Wednesday, February 24, 2010

Queries, Synopses and the Assorted Perils of Submission

My editor blogged recently about query letters--how and how not to write them--and it got me thinking. Well, that and the recurring Twitter #queryfail. See, I really hate writing query letters--maybe not quite as much as I hate synopses, but it's close--and I'm not alone in this. I know a lot of writers who feel the same way.  It really doesn't matter that both queries and synopses are short and somewhat simple things--hardly on the same scale as, oh, let's say, world building; something at which many writers excel. But faced with writing either a 100K book filled with complex characters and set in a time and place that's purely imaginary or a fairly straightforward three page synopsis--I'll choose the book. Every time.

Here's a few reasons why I think that might be the case.

#1. I'm not naturally concise. If I really believed the story could be adequately told in a couple of pages or a handful of paragraphs, well there'd be no reason to spend weeks and months writing something considerably longer, now would there? Boiling an entire novel down to a few sentences is not as easy as it looks. 

#2. I'm not objective. I laugh when I hear people (editors and agents, for the most part) tell authors "no one knows your book as well as you do." Because that's both true and false. Sure, by the time I'm done writing, rewriting, editing, polishing and everything else one must do to a book, I can generally recite huge blocks of it verbatim. I've lived with the characters in my head--talking to me--for days at a stretch. I know them inside out. I've seen the locations in my mind, walked myself through each scene, but what that really means is I've gotten too close to the subject.   I've spent too much time, I've invested too much emotion. So, don't ask me what I think of my book because half the time I'll be convinced it's brilliant and the other half I'll be sure it's nothing but a big ol' mess.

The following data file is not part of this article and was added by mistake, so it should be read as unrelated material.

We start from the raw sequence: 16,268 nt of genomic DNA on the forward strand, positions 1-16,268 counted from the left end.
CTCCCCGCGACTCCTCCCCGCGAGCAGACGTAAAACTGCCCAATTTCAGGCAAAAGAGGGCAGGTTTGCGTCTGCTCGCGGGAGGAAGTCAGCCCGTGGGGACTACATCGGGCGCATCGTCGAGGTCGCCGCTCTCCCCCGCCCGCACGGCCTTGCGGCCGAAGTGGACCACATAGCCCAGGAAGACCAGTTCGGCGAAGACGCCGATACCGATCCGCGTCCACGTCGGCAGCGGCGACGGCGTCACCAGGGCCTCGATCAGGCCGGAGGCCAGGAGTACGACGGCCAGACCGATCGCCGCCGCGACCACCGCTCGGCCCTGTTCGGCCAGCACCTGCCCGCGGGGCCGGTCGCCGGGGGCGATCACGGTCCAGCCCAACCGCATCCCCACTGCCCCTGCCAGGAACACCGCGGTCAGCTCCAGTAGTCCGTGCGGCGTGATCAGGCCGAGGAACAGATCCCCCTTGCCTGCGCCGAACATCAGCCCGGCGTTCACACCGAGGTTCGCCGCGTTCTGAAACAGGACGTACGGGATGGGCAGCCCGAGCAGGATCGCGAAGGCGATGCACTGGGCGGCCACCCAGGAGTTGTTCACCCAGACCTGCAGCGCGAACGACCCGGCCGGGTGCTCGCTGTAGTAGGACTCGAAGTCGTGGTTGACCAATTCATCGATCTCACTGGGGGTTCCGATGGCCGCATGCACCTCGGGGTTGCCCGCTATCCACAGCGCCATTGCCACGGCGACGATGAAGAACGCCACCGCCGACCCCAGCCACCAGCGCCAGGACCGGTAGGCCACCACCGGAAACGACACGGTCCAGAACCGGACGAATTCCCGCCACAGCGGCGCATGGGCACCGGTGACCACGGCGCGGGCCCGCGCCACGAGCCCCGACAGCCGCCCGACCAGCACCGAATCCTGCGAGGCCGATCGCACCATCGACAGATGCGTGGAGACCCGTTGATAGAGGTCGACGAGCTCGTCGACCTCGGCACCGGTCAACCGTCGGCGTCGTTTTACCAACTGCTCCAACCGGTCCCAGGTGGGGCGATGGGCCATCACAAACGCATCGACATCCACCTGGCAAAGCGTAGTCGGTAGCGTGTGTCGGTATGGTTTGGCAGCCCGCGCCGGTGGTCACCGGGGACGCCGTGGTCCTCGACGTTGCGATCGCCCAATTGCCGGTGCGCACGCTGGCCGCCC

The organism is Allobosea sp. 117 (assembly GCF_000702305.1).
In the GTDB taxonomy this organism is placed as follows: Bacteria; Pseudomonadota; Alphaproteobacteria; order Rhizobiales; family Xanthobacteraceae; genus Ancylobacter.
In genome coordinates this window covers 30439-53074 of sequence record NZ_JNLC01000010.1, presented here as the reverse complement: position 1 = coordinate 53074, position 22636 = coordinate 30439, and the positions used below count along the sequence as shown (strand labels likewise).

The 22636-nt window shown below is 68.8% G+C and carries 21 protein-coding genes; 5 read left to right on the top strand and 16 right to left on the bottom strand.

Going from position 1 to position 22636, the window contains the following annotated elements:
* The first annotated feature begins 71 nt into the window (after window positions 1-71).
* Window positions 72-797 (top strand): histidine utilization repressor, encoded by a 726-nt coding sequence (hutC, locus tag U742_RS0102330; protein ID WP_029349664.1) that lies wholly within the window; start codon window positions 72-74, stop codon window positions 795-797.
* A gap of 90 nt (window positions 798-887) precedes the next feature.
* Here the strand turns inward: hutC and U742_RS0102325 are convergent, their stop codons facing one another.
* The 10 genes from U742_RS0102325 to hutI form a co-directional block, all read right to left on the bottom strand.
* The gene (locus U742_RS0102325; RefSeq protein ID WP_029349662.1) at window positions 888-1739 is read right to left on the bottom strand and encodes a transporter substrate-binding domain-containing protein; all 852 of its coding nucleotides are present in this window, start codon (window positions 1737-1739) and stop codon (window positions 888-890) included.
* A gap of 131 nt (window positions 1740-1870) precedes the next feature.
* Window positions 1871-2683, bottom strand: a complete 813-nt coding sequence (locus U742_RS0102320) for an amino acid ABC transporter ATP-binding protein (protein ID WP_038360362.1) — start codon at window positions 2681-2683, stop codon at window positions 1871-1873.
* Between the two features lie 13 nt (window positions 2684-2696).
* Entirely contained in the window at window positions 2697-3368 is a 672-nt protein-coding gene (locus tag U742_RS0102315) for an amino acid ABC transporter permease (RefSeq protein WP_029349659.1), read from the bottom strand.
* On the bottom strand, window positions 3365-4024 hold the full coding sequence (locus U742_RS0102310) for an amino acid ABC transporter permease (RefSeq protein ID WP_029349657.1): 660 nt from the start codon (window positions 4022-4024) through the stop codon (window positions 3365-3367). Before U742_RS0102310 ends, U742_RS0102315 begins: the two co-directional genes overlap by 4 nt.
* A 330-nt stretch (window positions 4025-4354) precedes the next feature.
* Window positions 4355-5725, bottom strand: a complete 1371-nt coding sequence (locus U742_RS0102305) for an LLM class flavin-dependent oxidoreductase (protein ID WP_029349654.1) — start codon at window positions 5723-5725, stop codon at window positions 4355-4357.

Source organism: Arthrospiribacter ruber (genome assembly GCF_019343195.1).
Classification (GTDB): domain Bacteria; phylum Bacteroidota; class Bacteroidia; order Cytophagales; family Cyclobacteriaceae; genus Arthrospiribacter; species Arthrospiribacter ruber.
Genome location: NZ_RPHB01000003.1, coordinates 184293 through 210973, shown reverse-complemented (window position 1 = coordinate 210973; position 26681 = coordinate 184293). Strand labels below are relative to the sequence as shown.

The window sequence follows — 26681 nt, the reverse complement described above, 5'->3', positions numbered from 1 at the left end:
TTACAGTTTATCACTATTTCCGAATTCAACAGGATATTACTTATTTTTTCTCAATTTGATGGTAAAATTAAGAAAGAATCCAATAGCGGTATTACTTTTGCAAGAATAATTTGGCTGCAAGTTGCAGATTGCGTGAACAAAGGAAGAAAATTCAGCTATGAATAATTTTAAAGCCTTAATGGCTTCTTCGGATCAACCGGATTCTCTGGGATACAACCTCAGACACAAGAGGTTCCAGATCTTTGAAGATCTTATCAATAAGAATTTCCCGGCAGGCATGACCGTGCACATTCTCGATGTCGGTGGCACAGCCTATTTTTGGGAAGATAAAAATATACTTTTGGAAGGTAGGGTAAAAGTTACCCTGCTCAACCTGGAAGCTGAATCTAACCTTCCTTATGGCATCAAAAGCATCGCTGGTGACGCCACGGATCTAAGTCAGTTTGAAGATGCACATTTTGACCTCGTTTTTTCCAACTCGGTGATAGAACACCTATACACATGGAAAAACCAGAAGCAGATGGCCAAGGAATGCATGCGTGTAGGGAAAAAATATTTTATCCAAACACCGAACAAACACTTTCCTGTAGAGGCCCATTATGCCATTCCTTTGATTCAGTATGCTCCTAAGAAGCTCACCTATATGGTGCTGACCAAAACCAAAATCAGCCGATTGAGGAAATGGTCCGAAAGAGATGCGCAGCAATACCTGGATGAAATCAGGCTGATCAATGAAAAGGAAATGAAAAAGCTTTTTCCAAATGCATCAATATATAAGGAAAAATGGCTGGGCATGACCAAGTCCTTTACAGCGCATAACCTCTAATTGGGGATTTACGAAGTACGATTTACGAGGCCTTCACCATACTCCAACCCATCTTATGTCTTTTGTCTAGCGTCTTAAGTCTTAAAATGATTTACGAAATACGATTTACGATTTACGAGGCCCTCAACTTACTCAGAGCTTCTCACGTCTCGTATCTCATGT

#3. Copy writing is an art onto itself. You wanna know how similar ad copy is to a novel? Not very much. Just 'cause I can do one, doesn't mean I can do the other. Since the Olympics are on so many people's minds, let me give you an Olympic metaphor. Take ice dancing and speed skating. Sure they've got ice and skates in common but you only have to look at the thighs on the speed skaters to know how very different they are as sports and how unlikely it is for there to be a lot of professional level cross-over. 

#4. I want you to like me. Sure we can fool ourselves into believing there's nothing personal about a query letter. It's about selling the book--nothing whatsoever to do with the author. For that matter, we can pretend that the book doesn't reflect on us much either. But deep down inside we know we're lying. We know we're Sally Field. And the fear that we might write something in our letter that will keep you from liking us can be downright paralyzing at times.

#5. Love me, love my book. You know how, every once in a while, you run into really horrible, overbearing, parents who seem to want to smother their kids with their attention? Parents who can't let go, who can't separate themselves from their kids? That's authors with their books. Well, at least part of the time it is, anyway...and it's usually at its worst right after the letter's been sent.

#6. Rejection is never pretty. Even so-called 'good' rejections hurt. 'Nuff said. 

All right. That's what's on my list. Whaddaya got on yours?


Meg Benjamin said...

Oh man, I'm wincing as I read. And then there's the ever-popular "I sound like such a jerk" reaction to the query letter. You want to come off as confident (if you don't believe in your book, who will) but not delusional (you have nightmares about them posting your letter on the bulletin board for giggles). Torture, pure torture.

PG Forte said...

Or worse yet--posting it on Twitter. Don't they realize authors are paranoid enough to start with? :)

Kelly Jamieson said...

Oh I am so with you on this! I truly believe writing a good query letter is a different skill than writing a good novel, and being able to do one doesn't mean you can do the other. I cringe when I think how many great stories might miss getting published because the other couldn't sell it with the query letter. And I know agents and editors will always say they can tell from a query letter, but...really?